conditions. Here are a few classes that we like the most:

  • Oral History Project Here students can hold interviews at home to learn how individual experiences intertwine with the subjects they are studying;
  • Buddy Share, where students can share their paper writing help or art with classmates;
  • Identity Artifacts Museum, where schoolers can display home items, which represent their personalities and outlooks.

Articles on Equity

The global quarantine made it difficult for tutors and
educators to plan the curriculum and educational programs. Another problem that
we can face is unequal access to online resources.

There are many poor students, those with disabilities, students with ESL, schoolers without normal access to food and commodities, as well as students, who have to work and take care of elderly relatives. We are already working on a list of resources and articles, which will help the most vulnerable categories of students to have equal access to study materials.

Here are a few sources that may be helpful:

  • Coronavirus and Rights of
    Disabled Students ;
  • Best Practices for Helping
    English Language Learners and their Relatives;
  • Engagement of Families and

It’s impossible to predict how the Covid-19 pandemic
will influence schools and colleges in the nearest future and how long we will
stay inside: for weeks or even months. However, we strongly believe that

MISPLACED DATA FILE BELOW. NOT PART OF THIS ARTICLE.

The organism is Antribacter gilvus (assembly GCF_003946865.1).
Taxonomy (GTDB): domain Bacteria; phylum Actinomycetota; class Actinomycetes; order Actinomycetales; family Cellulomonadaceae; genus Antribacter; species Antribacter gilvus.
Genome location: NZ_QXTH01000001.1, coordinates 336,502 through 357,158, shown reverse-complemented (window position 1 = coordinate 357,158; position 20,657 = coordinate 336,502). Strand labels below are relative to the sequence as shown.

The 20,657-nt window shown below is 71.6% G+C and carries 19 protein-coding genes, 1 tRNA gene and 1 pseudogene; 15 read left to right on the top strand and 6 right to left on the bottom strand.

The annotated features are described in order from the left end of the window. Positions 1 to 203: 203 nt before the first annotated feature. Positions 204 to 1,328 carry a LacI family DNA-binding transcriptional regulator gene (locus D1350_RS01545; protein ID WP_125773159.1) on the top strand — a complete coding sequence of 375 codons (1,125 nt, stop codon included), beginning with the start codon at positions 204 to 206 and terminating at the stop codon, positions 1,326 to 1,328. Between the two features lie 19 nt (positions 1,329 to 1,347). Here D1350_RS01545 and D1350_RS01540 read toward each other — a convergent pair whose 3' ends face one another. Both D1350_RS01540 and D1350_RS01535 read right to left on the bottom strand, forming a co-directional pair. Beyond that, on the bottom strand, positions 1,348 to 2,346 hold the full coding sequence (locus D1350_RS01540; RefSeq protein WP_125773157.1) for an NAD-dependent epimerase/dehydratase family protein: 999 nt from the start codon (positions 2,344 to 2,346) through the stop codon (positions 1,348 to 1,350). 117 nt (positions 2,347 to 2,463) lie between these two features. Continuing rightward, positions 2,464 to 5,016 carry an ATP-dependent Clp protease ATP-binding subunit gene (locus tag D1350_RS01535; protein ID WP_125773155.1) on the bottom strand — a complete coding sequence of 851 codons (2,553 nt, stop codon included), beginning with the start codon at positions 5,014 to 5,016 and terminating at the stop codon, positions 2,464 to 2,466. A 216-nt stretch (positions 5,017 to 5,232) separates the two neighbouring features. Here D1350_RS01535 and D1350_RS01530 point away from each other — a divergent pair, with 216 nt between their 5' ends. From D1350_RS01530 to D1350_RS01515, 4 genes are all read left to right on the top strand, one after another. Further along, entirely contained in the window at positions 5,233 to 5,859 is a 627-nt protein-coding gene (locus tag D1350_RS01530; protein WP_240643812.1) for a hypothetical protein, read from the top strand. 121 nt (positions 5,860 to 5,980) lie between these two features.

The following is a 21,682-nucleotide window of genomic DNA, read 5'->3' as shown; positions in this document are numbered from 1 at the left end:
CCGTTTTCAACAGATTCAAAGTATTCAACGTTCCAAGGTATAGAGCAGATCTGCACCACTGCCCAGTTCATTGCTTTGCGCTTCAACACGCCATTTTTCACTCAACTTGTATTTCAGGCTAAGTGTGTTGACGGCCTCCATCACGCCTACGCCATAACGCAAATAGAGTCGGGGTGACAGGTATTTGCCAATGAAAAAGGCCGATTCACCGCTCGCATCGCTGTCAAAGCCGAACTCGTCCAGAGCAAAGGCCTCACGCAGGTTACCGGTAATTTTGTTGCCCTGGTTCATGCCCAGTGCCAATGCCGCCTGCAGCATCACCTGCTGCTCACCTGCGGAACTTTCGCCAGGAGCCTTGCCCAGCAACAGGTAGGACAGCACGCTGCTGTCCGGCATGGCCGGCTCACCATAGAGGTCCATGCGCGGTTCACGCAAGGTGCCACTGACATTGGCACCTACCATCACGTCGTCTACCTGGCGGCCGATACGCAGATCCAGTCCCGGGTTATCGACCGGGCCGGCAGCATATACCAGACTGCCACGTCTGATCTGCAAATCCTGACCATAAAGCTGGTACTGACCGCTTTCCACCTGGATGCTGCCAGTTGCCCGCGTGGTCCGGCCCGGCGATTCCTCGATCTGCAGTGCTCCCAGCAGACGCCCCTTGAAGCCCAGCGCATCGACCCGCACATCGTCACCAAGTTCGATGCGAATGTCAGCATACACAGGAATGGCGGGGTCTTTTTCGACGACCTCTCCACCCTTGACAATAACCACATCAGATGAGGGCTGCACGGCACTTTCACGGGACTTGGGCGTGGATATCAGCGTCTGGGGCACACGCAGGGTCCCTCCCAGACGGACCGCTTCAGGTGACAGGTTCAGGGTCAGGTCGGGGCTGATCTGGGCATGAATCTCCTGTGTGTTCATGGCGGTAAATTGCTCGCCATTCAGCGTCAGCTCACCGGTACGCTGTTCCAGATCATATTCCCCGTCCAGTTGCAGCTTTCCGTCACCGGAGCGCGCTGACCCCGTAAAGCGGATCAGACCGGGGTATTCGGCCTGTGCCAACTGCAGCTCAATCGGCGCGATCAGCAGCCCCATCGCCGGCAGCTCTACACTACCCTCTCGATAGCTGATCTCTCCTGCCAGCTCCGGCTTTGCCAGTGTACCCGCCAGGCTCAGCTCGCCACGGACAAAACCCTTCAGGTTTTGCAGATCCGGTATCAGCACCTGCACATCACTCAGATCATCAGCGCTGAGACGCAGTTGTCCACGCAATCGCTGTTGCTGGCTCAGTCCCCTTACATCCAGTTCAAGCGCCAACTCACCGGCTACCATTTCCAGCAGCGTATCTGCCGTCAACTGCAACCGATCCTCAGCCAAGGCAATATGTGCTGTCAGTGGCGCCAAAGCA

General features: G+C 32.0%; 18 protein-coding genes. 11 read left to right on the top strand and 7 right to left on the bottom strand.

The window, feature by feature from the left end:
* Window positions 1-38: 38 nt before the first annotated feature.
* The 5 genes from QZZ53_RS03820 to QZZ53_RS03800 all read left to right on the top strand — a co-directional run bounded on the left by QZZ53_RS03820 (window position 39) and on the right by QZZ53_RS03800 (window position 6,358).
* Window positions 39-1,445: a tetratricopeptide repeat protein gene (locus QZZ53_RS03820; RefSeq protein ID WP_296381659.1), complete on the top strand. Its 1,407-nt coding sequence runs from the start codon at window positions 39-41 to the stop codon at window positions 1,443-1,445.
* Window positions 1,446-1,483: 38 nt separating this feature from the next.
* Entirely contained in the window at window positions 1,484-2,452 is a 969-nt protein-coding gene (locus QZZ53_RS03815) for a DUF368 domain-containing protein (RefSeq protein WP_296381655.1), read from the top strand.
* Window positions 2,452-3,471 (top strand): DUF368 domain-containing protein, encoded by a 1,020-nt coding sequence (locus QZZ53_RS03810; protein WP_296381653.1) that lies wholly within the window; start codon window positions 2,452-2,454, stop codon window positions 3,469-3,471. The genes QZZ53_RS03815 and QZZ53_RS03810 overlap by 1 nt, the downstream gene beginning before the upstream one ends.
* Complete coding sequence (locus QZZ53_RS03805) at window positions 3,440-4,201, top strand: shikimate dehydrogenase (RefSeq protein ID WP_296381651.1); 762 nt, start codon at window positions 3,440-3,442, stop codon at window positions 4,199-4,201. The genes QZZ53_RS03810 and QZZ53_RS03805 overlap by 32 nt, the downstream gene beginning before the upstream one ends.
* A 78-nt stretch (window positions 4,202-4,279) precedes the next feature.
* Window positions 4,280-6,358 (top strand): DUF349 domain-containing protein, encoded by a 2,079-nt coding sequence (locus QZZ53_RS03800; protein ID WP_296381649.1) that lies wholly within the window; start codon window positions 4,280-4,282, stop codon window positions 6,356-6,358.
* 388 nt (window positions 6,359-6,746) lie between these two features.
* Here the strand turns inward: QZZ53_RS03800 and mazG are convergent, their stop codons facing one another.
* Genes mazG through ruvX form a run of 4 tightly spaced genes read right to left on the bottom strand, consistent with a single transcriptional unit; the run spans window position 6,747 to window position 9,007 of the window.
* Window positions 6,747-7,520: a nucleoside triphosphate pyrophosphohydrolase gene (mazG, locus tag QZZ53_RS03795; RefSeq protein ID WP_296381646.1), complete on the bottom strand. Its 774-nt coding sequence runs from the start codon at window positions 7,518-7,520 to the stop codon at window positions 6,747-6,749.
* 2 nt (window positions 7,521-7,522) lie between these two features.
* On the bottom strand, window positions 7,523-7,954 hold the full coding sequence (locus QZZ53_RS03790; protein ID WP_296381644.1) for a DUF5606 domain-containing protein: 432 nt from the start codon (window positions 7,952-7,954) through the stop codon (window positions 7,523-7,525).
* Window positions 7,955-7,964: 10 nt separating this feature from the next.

educators should continue teaching and helping students even without physical

Thus, we are ready to give our full support not to let
the crisis take away the right to education for those who are craving to gain

List of Resources for Educators

The first source we would like to mention is
Coronavirus Resources: Learning, Teaching, and Thinking Critically by the NY Times Learning Network. It includes
issues on the current state of events, teaching literacy on the issue of
Covid-19, basic questions, and suggestions on online discussions and debates.

Emotional support

Many students and educators feel stressed and worried
in times of pandemic. Thus, we need to focus not only on their physical health
and education but also on mental health. The sources below will be of great help:

  1. Crisis Text Line. It offers round-the-clock counseling. Text HOME to 741741;
  2. The Trevor Project Self-isolation may be very difficult especially if you